I actually use a separate work day calender to schedule everything I need to achieve in my working hours. I have a few clients I manage daily and so I have to keep track of what needs to be done daily for each of them. Having a dedicated work schedule allows me to break my work day down into task specific appointments, keep track of my hours and get everything done on time.

One by one start scheduling the things you have written on your list into your calendar.

Effectively you are making appointments with yourself, so be realistic - don't double book yourself or you will have Buckey's chance of sticking to it and you will only set yourself up for failure before you have even begun. That's the quickest way to become overwhelmed and lose heart.
  • Cross things off your list as you schedule them in and move things around if they are flexible so that the timings work for you.
    • Highlight the things that cannot be moved, but as for everything else - Can you move your evening gym to the morning to give you an extra hour at night? 
    • Can you check and respond to emails once or twice a day rather than 3 times throughout the day etc so you don't get distracted and disappear into the black hole otherwise know as the inbox?
If at the end of this exercise you have things left on your list that you couldn't fit into your schedule, it means it's reality time.

YOU officially have too much on your plate! 

You need to think about moving things around, outsourcing if possible or perhaps even letting some things go.
  • If you are working full time but you cannot find the time to clean the house or tackle the ironing yada yada yada, can you fiddle your budget to free up some dollars to pay for some help? 
  • If you find your are losing a lot of time in your day procrastinating on social media, surfing the net, playing on Facebook and reading blogs (ummm I may be guilty here), schedule some time in for those too so you can enjoy doing those things guilt free.
  • If you are finding you have no time left to do homework, it's a constant battle to eat dinner on time, or getting getting the kids to bed at a reasonable time is damn near impossible, then you need to ask yourself seriously - do the kids (or yourself) have too many extra curricular activities going on? Is there more than you can physically handle?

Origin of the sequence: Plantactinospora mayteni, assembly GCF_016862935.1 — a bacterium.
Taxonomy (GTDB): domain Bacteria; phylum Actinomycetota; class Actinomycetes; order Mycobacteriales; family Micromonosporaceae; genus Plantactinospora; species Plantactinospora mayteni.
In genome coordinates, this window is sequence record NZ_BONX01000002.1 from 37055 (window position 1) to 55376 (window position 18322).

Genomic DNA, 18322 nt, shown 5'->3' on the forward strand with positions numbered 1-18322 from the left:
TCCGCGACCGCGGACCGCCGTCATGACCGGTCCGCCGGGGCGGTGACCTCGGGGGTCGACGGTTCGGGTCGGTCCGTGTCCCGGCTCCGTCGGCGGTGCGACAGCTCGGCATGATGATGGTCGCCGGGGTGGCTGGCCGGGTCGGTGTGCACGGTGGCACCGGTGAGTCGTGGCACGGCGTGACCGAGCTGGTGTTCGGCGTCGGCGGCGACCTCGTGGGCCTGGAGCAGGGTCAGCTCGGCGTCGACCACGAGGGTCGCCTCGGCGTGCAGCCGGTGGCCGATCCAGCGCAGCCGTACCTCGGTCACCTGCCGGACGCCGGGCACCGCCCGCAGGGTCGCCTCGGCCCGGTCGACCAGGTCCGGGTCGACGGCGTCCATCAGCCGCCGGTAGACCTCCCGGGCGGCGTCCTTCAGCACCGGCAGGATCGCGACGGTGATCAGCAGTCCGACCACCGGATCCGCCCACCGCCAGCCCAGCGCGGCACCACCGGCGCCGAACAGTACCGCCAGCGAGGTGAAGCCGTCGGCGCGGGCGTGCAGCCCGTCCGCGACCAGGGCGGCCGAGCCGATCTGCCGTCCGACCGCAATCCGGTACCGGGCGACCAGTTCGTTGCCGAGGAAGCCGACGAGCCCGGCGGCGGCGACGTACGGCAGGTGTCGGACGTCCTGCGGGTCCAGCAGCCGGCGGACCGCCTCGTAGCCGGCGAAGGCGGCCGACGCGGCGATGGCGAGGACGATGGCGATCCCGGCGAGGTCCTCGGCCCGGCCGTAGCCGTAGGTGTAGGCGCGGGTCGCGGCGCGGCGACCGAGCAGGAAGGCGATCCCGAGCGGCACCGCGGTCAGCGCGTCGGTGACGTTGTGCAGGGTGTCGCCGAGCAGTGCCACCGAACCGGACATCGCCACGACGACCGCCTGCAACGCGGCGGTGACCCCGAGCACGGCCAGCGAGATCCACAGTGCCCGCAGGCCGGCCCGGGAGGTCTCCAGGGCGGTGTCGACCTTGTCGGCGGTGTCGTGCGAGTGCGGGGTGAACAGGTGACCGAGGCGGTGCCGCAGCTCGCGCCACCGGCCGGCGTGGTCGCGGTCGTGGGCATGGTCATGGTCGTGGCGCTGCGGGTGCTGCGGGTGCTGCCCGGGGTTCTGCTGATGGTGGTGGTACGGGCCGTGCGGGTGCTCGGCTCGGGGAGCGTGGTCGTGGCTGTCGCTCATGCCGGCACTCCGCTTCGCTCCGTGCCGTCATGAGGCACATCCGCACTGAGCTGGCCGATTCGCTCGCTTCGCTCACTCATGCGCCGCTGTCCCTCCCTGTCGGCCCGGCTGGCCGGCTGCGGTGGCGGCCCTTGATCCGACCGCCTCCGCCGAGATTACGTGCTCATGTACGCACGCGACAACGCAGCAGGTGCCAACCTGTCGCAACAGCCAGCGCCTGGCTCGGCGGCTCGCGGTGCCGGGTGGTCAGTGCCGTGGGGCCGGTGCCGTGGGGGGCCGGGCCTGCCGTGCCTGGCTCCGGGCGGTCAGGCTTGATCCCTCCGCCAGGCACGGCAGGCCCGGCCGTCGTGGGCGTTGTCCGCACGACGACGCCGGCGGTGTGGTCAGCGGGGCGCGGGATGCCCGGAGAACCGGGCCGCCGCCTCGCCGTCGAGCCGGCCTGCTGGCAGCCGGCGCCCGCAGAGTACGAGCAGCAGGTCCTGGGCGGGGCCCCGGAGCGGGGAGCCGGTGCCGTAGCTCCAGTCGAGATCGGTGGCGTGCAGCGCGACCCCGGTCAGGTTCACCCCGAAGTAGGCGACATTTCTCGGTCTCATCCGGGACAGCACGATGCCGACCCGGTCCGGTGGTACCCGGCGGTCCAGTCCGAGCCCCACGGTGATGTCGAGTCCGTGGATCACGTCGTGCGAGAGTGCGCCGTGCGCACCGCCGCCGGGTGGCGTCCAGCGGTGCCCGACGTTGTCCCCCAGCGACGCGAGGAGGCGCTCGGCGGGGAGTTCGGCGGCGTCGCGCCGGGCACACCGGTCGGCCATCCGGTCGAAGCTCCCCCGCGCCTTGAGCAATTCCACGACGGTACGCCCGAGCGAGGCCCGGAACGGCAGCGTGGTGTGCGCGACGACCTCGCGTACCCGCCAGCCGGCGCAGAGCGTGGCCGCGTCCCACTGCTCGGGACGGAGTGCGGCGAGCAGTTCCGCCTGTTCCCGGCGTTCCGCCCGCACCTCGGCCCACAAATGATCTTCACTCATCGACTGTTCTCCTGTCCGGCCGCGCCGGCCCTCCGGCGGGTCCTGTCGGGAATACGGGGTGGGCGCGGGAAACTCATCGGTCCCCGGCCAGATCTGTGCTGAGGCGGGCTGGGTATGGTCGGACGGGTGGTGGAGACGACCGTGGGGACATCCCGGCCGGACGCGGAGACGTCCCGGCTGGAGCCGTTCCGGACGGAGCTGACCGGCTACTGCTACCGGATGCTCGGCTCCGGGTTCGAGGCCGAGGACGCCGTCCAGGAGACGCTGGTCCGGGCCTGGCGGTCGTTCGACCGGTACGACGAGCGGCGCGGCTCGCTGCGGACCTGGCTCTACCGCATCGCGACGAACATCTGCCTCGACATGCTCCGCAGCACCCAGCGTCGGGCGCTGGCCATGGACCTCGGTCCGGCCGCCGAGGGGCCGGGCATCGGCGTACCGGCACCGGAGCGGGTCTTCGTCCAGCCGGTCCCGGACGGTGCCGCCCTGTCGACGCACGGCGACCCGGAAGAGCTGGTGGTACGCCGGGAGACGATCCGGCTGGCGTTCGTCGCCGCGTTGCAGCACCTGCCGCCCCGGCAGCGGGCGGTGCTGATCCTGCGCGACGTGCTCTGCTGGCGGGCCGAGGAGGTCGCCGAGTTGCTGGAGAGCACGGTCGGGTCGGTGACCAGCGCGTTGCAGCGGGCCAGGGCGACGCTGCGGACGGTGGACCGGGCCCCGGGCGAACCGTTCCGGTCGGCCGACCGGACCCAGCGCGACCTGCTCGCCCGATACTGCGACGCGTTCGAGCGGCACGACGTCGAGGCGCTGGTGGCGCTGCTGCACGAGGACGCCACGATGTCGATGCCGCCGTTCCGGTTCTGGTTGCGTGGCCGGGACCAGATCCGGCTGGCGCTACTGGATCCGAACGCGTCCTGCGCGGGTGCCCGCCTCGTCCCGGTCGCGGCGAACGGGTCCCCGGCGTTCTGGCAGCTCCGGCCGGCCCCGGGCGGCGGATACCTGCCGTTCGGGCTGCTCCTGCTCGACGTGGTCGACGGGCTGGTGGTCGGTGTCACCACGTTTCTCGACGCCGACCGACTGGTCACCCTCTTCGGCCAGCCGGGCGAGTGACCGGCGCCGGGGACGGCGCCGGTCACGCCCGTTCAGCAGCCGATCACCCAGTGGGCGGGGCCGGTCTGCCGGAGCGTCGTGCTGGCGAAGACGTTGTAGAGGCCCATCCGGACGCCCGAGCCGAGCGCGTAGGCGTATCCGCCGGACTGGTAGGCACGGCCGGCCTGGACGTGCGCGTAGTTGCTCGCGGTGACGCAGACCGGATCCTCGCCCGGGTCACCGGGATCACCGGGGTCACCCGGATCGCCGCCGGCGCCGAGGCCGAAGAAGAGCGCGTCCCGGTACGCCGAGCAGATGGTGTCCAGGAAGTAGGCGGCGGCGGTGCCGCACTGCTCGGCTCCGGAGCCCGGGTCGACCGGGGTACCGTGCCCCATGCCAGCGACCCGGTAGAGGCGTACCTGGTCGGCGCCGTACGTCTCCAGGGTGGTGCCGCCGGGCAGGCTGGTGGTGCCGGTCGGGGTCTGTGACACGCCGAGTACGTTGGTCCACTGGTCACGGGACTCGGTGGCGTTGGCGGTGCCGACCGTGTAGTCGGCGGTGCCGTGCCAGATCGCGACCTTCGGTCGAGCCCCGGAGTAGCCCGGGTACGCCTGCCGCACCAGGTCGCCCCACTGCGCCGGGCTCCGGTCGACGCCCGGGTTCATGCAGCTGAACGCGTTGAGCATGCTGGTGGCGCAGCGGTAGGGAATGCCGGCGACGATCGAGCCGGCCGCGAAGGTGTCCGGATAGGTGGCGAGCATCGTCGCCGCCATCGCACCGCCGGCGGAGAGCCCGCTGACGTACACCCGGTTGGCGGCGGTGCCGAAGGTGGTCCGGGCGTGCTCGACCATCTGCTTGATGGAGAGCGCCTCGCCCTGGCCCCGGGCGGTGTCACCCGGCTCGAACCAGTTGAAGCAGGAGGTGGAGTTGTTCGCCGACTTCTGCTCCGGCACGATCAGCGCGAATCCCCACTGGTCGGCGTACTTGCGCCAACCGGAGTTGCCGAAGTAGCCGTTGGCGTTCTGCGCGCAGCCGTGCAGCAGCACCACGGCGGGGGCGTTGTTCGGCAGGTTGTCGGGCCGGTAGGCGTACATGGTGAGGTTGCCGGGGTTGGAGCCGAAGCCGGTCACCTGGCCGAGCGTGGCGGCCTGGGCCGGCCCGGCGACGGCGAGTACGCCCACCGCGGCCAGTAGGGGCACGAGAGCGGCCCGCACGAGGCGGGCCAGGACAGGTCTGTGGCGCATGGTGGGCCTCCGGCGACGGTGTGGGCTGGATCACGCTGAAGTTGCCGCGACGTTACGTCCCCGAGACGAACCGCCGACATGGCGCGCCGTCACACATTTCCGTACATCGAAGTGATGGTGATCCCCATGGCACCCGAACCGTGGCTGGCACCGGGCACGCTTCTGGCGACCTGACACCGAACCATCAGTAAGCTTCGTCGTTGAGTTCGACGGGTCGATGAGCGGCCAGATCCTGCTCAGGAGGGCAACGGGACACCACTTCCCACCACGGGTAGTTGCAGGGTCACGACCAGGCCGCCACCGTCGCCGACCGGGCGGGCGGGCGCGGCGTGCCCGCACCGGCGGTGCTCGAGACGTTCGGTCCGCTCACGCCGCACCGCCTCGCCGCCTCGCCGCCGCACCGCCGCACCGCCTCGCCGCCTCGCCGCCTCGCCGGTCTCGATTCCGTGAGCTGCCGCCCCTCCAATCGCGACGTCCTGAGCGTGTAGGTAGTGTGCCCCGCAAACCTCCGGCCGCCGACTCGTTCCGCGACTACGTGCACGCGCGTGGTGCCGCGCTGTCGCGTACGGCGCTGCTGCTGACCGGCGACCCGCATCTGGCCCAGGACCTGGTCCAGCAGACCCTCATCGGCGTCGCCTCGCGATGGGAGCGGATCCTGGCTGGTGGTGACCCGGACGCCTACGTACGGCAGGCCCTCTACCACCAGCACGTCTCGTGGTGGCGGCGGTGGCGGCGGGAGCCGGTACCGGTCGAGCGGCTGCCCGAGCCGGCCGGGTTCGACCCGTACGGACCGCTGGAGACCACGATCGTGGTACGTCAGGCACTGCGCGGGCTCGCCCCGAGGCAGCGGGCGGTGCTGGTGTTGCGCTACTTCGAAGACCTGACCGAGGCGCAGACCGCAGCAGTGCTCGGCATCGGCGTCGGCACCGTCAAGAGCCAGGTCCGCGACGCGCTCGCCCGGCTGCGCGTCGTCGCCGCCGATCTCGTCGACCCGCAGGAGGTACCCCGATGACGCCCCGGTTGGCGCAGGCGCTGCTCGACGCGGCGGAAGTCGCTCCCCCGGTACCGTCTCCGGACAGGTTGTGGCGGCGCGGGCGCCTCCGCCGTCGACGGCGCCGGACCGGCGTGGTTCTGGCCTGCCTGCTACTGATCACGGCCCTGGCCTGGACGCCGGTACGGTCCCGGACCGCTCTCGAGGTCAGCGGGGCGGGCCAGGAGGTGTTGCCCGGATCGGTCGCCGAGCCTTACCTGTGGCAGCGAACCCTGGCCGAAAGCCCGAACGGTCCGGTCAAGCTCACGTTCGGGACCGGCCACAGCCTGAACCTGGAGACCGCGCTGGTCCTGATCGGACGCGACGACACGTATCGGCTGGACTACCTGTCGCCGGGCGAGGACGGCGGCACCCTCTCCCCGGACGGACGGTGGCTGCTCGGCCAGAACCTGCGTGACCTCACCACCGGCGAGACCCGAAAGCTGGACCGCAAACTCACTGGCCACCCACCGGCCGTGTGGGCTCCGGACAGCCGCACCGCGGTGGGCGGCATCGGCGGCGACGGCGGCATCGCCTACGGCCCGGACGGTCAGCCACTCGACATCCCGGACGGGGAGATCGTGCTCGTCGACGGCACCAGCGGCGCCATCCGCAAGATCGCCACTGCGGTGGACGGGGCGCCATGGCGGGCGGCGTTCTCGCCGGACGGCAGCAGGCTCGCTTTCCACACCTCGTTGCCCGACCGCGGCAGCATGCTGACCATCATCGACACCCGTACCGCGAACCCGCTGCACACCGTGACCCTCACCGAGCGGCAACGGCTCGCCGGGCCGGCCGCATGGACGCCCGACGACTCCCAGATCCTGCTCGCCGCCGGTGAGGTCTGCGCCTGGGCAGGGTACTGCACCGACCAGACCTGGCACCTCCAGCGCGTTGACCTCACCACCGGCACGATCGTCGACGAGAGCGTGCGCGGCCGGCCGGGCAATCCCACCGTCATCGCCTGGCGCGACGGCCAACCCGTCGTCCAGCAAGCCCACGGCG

We had to cut back on the kids sport for this exact reason. We were running ourselves stupid every single day trying to get from one activity to another. I was cranky, the kids were exhausted and every night ended in an argument over homework or going to bed on time.

We cut back to one sport per child per term and we moved homework for the little ones to two nights per week on days where we had no sport (leaving time for reading every night). The kids weren't entirely happy about it at first, but they got used to it and they now have extra free time to play with their friends and just be kids. Carl and I scored a little breathing room when it came to paying for all those activities too!

  • Make sure you put room into your schedule for you. Even if it is just 30 minutes a day that belongs to you, you deserve it, you work hard so don't deny yourself that time. If you have a partner, then make sure you include time with them too!
So there you go, this scheduling thing goes part of the way to explaining why I am such an OCD freak. I like routine, I like knowing what is expected of me and I relax more when I have a plan in place to manage it all.

Next week I'm going to reveal my Sanity Folder. The folder that goes everywhere with me and is quite possibly the best thing I have ever created as far as my sanity is concerned.

If you keen to give this scheduling a try, I would love to hear how you are going with it. Feel free to ask me any questions as I would be stoked to help a fellow parent make life a little easier.

Do you schedule your day or do you prefer to wing it?